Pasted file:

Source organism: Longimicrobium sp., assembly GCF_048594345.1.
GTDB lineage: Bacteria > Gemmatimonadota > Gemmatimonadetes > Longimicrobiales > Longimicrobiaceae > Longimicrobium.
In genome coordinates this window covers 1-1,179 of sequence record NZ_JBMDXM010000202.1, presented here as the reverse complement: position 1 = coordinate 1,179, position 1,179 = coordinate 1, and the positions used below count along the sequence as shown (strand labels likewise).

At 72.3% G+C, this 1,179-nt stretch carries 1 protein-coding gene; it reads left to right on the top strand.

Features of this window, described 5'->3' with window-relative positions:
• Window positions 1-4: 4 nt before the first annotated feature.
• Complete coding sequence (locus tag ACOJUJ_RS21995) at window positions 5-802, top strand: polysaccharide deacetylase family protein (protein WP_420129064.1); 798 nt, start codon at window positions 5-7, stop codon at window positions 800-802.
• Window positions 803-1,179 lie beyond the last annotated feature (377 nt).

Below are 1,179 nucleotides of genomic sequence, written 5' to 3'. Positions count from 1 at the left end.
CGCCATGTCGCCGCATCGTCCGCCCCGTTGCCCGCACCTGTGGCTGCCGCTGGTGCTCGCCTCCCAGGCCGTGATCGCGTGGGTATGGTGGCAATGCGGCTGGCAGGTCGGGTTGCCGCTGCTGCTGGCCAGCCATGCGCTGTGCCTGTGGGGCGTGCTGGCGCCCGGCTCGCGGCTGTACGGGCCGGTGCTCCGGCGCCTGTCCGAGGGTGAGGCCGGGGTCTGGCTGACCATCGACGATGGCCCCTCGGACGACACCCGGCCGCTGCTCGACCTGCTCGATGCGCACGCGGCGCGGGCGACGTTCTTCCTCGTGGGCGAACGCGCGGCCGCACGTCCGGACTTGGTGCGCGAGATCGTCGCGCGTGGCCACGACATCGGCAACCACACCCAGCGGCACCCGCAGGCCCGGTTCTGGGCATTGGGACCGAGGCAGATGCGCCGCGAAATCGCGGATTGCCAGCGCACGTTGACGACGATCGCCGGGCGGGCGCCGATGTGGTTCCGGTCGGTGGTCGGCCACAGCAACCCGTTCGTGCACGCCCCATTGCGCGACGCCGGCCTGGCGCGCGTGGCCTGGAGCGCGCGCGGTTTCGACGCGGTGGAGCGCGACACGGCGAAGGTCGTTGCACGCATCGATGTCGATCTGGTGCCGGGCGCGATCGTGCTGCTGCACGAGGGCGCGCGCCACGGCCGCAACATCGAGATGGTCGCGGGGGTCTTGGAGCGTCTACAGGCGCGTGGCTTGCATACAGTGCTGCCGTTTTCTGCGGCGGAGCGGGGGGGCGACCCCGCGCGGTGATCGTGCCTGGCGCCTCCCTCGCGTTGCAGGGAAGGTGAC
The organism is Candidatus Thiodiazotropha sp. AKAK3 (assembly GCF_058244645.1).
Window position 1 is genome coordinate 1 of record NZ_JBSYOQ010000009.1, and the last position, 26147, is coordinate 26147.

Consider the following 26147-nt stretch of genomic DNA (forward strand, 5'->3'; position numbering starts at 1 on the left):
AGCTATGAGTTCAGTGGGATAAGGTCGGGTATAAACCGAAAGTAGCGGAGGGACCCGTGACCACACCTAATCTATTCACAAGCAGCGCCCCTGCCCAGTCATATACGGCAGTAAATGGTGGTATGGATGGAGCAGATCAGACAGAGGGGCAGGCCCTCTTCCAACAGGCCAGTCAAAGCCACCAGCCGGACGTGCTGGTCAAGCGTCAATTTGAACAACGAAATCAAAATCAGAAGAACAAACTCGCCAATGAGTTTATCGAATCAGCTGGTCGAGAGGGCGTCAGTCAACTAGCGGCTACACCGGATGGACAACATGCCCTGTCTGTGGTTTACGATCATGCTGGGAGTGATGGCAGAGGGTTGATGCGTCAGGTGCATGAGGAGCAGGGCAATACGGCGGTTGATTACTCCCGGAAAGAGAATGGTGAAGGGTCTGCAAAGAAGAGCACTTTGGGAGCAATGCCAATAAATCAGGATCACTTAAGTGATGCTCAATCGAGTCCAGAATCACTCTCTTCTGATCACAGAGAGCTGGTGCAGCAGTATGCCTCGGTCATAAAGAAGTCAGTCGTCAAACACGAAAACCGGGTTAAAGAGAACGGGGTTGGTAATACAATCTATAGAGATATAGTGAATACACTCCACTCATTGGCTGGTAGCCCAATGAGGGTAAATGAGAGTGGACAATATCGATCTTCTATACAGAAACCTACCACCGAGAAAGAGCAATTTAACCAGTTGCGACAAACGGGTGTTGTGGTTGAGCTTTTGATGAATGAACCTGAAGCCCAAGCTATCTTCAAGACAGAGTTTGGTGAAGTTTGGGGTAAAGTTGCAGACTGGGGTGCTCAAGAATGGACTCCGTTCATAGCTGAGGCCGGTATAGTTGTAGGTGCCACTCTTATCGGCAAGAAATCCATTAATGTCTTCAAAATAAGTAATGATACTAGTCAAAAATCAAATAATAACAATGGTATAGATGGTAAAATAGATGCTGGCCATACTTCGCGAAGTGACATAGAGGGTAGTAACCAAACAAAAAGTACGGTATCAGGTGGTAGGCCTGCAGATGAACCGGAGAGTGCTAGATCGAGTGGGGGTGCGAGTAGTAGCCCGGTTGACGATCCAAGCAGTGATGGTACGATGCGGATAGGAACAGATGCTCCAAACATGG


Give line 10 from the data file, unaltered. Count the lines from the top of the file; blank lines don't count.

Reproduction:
CGCCATGTCGCCGCATCGTCCGCCCCGTTGCCCGCACCTGTGGCTGCCGCTGGTGCTCGCCTCCCAGGCCGTGATCGCGTGGGTATGGTGGCAATGCGGCTGGCAGGTCGGGTTGCCGCTGCTGCTGGCCAGCCATGCGCTGTGCCTGTGGGGCGTGCTGGCGCCCGGCTCGCGGCTGTACGGGCCGGTGCTCCGGCGCCTGTCCGAGGGTGAGGCCGGGGTCTGGCTGACCATCGACGATGGCCCCTCGGACGACACCCGGCCGCTGCTCGACCTGCTCGATGCGCACGCGGCGCGGGCGACGTTCTTCCTCGTGGGCGAACGCGCGGCCGCACGTCCGGACTTGGTGCGCGAGATCGTCGCGCGTGGCCACGACATCGGCAACCACACCCAGCGGCACCCGCAGGCCCGGTTCTGGGCATTGGGACCGAGGCAGATGCGCCGCGAAATCGCGGATTGCCAGCGCACGTTGACGACGATCGCCGGGCGGGCGCCGATGTGGTTCCGGTCGGTGGTCGGCCACAGCAACCCGTTCGTGCACGCCCCATTGCGCGACGCCGGCCTGGCGCGCGTGGCCTGGAGCGCGCGCGGTTTCGACGCGGTGGAGCGCGACACGGCGAAGGTCGTTGCACGCATCGATGTCGATCTGGTGCCGGGCGCGATCGTGCTGCTGCACGAGGGCGCGCGCCACGGCCGCAACATCGAGATGGTCGCGGGGGTCTTGGAGCGTCTACAGGCGCGTGGCTTGCATACAGTGCTGCCGTTTTCTGCGGCGGAGCGGGGGGGCGACCCCGCGCGGTGATCGTGCCTGGCGCCTCCCTCGCGTTGCAGGGAAGGTGAC